A sample process map for an incident.

Imagine explaining to your boss that Joint Terrorism Task Force agents will need a conference room in your facility and access to specific people, systems and records. Or say you take a phone call from the leader of one of your business units who tells you that a critical employee’s laptop -- an unencrypted one -- has been stolen. Or the systems operations manager calls you in the middle of the night to say that your data center is completely off all networks. Maybe it’s a worm or a virus, he’s not sure, but the network providers assure him that the circuits and routers are up and functioning.

These are things that happen to other people, right? I may have thought that once, but I’ve been in all three of the situations described above over the course of my career.

Thankfully, I’ve never had to experience the sinking feeling that comes with telling the CEO that I have no clue what my next step is going to be. Years ago, during my military service, I learned that Murphy really does rule: Whatever can go wrong, will go wrong. And today’s businesses and systems are so complex that it is impossible to remove everything that can go wrong.

So, how was I able to stand in front of my boss and know each time what my next step would be? Planning, plain and simple. You might call it an incident response plan, a contingency plan, an emergency response plan or something else altogether. Whatever you call it, it’s a plan to manage a crisis that has the potential to impact your organization – a plan that will save you when everything else is going incredibly wrong.


Fortunately, there are best practices that we can use to build our plans. Having a best practices emergency response plan has prepared my organization to deal with a wide variety of situations and resolve them in ways that protected the organization, our data and assets, our employees and our customers to the best of our ability.

There are quite a few different best practices to choose from, including the Hospital Incident Command System (HICS), the National Incident Management System (NIMS) or Carnegie Mellon’s Computer Emergency Response Team (CERT) practices, to name just three. Some are specific to certain industries, while others may apply more broadly across the business spectrum. You’ll have to choose which best practice to build upon by considering the best fit for your organization.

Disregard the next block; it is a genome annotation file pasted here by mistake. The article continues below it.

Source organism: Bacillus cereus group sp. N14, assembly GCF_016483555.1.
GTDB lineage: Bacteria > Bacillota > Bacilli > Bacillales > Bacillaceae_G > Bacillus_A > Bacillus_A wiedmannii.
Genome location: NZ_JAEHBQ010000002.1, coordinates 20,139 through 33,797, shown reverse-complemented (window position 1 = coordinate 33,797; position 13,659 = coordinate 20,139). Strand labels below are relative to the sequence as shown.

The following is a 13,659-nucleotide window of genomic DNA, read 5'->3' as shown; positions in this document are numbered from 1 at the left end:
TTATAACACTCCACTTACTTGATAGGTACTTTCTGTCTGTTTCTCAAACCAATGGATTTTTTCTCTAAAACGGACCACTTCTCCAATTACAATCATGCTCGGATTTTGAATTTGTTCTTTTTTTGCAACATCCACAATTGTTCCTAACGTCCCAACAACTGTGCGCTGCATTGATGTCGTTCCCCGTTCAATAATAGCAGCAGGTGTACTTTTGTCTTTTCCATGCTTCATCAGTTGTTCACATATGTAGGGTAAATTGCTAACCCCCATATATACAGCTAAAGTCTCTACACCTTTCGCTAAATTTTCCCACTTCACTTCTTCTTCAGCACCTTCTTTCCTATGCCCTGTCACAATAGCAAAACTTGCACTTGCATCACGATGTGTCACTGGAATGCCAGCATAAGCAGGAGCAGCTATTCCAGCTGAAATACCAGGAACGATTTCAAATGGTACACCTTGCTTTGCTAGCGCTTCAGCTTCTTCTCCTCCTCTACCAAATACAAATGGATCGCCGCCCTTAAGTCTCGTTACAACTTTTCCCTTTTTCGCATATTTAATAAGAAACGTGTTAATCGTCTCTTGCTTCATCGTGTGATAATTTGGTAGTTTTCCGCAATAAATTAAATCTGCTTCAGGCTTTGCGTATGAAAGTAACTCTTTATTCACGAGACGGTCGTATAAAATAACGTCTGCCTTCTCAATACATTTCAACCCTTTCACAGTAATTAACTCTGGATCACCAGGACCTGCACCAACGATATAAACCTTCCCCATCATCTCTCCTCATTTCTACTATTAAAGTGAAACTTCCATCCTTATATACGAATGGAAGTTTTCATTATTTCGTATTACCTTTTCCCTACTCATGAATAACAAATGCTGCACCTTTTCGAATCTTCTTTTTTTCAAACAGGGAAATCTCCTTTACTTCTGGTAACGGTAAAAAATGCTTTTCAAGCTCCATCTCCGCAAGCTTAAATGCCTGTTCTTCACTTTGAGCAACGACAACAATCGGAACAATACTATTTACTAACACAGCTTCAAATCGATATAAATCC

All best practices will require that you be prepared to do four things when faced with an emergency in order to return to normal operations and appropriately meet your mission of protecting and securing your organization.
  • Report the emergency. Your organization has to know what constitutes an emergency and must have a means to report it to the person or team that can take action. You can’t afford to have a crisis brewing and not know it until it is beyond your ability to manage and control.

  • Stabilize the situation. Once you know you have a problem, you need to declare an emergency, transition to crisis management and get the situation under control. It is critical that you stop the bleeding first. Then you can fix the problem.

  • Remediate the problem. The firewall has to be returned to operation, the people whose data was on that laptop have to be notified – appropriate steps must be taken to mitigate the risk that this emergency represents.

  • Analyze and improve. Once you have dealt with the emergency, you will need to analyze the root causes of your crisis and find ways to eliminate them. If you’re fortunate, this will uncover areas in which the organization can improve how it operates, perhaps gaining efficiency or demonstrating a greater level of due diligence to offset the negative impact of the crisis.


For many companies, the Payment Card Industry (PCI) Data Security Standard (DSS) will be the starting point for best-practices-based emergency response in information security. Like most regulations and mandates that require an organization to have good security practices, the DSS requires that governed organizations have an emergency response plan. Unlike many other regulations, however, DSS has real teeth in the form of sanctions and fines that can be assessed when you do not comply.

The PCI Data Security Standard is all about pragmatic security best practices applied to the protection of consumer payment card data. If your organization accepts credit or debit cards for payment and processes those transactions, then you must take action in six categories to comply:
  • Build and maintain a secure network

  • Install and maintain firewall configurations

  • Protect stored data

  • Use and update anti-virus software

  • Restrict access based on need to know

  • Monitor and track all access to networks and card data.
The second and sixth categories are where you find that you must have an emergency response plan.


Payment card data security breaches put the entire organization at risk. TJX, which reported a massive card data breach in January 2007, has taken a $12 million loss in a recent quarter, equal to 3 cents a share. And they forecast continuing losses of 2 to 3 cents a share in the future due to the breach. The Board, shareholders, CEO, CFO, and most operational leaders care deeply about losses like that.